Thursday, June 17, 2010

A Letter to an Assembly Member

Dearly loved friend,

I have heard your concerns over the past little while and was encouraged to share with you a little bit of what has been shared with me in the past. I can only hope that you will be able to put it to better use than I have.

Before I begin, let me tell you a little story that happened a few years ago. Some friends and I had the incredible fortune of being able to pioneer in a city that had once had an Assembly as long ago as the late 19th century, and was even one of those fortunate locales in the West to be visited by the Master. Serving there was an incredible experience, and our hope at the time was to be able to help re-establish that lost institution. Well, suffice to say, we had the pleasure of re-forming that Assembly. One of the members had only been a Baha'i a few days (maybe weeks), and shortly after the election, the two of us found ourselves walking on the beach. "What," he asked me, "does it mean to serve on an Assembly?"

I had absolutely no clue, so I said the first thing that came to my mind. "Some people consider it a blessing to serve, and others consider it a bounty not to have to."

Those words have long haunted me, in a Casper the Friendly Ghost sort of way, and I now have the bounty of not having to serve on an institution once again. But please don't get me wrong: it is always a blessing to be able to serve.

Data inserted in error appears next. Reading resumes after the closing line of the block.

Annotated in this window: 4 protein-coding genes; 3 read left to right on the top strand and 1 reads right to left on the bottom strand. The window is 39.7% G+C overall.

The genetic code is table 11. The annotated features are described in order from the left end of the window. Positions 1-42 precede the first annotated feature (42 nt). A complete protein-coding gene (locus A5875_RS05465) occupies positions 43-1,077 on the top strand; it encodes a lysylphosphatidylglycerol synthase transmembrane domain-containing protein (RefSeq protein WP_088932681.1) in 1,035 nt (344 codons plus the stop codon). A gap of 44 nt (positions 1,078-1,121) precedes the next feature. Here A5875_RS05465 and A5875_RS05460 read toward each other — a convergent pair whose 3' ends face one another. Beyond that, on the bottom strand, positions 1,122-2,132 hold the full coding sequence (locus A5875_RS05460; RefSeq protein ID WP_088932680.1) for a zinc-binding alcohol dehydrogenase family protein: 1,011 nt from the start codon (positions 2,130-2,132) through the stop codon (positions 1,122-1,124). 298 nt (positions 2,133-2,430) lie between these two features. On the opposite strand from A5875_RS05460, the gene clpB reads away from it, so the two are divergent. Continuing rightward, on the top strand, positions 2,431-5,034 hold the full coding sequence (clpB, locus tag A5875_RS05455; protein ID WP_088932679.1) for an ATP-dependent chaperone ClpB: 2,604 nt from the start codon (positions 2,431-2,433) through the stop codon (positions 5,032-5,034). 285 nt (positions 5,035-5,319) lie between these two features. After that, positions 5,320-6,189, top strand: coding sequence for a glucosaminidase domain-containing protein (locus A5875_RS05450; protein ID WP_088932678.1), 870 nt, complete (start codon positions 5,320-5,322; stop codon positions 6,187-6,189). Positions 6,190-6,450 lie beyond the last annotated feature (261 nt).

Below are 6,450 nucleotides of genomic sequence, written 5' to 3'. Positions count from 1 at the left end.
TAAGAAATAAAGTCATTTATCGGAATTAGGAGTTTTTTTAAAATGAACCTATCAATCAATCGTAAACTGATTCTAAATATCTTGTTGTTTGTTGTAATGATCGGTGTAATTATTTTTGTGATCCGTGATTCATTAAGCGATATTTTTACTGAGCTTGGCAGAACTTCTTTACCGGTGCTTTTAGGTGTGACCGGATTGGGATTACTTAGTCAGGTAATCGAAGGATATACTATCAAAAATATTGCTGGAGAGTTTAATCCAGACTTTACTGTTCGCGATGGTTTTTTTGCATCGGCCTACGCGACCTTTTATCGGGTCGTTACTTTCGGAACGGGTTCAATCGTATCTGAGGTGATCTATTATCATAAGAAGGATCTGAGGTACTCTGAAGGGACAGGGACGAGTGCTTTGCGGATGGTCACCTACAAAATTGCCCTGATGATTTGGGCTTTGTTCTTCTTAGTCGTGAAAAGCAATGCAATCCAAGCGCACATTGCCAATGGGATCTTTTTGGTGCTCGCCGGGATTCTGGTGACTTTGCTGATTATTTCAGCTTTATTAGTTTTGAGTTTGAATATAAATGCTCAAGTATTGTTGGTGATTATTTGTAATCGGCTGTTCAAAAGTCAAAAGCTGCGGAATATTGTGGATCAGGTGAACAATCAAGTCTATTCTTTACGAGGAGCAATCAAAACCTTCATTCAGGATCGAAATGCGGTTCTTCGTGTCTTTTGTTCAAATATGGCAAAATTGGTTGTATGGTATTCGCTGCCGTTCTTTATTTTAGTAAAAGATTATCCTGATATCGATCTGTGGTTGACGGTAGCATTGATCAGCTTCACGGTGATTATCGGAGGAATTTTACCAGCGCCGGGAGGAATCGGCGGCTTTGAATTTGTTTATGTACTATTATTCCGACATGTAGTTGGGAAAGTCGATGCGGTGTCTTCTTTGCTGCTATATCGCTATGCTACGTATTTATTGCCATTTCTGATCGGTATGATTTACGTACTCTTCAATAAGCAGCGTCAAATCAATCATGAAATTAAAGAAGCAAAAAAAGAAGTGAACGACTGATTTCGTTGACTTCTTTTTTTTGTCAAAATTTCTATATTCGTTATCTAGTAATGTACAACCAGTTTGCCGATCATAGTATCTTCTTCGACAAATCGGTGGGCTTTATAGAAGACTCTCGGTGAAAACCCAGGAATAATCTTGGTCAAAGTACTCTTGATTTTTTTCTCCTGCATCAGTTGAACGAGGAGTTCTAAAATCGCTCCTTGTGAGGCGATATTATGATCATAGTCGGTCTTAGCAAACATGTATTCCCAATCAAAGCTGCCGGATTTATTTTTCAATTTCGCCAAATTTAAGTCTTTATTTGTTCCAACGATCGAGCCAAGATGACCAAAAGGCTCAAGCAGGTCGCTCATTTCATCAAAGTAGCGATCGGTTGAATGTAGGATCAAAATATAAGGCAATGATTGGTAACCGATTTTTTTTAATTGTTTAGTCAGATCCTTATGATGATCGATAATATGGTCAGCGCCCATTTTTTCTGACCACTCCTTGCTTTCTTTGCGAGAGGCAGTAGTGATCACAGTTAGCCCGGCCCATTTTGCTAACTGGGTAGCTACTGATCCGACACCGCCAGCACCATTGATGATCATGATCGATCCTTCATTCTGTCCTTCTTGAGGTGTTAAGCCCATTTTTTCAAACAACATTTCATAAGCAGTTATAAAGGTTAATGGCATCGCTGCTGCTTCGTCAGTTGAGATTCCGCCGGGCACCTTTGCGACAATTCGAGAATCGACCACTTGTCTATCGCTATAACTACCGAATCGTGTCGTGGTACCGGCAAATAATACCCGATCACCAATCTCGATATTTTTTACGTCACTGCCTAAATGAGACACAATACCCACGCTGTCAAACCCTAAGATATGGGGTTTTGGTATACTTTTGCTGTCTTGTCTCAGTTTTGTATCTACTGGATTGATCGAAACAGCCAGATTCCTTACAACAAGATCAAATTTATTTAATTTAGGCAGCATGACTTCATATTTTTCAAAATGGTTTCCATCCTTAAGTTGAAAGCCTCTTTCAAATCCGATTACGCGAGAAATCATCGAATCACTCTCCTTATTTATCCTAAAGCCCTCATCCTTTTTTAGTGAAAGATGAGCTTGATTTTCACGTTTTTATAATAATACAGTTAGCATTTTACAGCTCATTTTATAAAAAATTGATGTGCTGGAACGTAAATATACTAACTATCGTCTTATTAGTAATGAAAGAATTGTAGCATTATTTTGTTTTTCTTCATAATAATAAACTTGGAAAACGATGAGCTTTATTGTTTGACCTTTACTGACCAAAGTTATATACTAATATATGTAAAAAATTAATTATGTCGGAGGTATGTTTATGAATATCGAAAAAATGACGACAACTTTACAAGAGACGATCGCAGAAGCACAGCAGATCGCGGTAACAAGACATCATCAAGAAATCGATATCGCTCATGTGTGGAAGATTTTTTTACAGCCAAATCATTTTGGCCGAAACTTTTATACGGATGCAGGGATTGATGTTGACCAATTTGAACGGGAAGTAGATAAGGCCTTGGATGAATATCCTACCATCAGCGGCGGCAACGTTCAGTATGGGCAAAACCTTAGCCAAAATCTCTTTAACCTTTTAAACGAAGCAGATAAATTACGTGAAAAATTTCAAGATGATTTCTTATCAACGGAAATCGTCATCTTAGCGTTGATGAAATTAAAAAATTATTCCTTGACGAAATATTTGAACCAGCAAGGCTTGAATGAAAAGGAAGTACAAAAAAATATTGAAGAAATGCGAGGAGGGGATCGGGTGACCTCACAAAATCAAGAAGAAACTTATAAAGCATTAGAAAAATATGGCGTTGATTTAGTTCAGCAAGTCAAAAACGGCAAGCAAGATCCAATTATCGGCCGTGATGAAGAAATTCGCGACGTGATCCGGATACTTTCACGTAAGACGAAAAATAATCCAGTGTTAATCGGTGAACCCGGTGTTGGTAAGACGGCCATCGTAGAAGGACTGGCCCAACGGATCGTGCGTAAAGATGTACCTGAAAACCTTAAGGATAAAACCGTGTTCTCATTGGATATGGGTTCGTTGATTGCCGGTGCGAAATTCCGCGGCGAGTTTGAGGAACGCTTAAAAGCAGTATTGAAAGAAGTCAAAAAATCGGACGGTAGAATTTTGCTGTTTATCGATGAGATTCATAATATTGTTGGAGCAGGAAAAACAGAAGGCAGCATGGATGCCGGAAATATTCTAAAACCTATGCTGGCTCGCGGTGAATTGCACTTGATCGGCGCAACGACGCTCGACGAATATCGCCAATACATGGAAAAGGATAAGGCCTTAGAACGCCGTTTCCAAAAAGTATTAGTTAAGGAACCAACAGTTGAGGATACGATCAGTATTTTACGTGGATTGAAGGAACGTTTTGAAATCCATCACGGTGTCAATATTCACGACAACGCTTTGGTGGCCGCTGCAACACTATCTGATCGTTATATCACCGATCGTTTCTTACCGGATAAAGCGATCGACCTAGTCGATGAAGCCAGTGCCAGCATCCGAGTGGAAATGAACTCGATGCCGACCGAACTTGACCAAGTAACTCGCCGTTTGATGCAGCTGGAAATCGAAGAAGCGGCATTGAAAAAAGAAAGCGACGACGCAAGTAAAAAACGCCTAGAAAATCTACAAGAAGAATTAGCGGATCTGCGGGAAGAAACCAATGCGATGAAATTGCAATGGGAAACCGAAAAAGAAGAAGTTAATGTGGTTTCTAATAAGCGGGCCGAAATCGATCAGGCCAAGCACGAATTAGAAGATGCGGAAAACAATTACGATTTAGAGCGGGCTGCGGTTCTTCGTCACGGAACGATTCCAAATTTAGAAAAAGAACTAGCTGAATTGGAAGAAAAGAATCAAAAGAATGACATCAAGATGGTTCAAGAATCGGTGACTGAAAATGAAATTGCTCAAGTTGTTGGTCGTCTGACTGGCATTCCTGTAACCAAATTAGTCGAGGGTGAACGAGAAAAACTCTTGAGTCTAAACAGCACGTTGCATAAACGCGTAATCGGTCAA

As you know, what I say here is only my own personal thoughts and nothing official. While they may be based on the Writings and actual experience, I make no claims as to have successfully avoided all bozo-ness. Sorry, but that's just the way it is. Take or leave what I say.

Now, you have mentioned concerns about a few different things, but I'd like to focus on two: the agenda and consultation.

Ahh, what can be said about the agenda? It's long, I'm sure. Isn't that always the case?

I remember talking with the secretary of a National Spiritual Assembly about this, and I'll never forget his answer. He said that on the first day of his job as secretary, he walked into his office, not really knowing what to do. He sat down and looked around. When he noticed the inbox on his desk he saw a few letters in it. Not knowing what else to do, he picked up the first one, read it, typed a reply and placed it in his outbox. Ten years later he was still doing that. The moral? He said to take it one letter at a time.

But I know, what about all those agenda items that are waiting for attention? How can you categorize them and deal with them in an efficient and timely manner? I'm so glad you asked. You see, businesses have been dealing with this issue for a long time, and they've become pretty good at handling it. So why not look at what they do? How do you think Microsoft, or Coca-Cola deal with this? While some Baha'is may have once been uncomfortable looking at anything that is not in the Writings, we are so lucky to have the recent Ridvan Message in which we are encouraged "to tap into the accumulating knowledge of the human race..." As long as it doesn't violate the Covenant, what's the problem?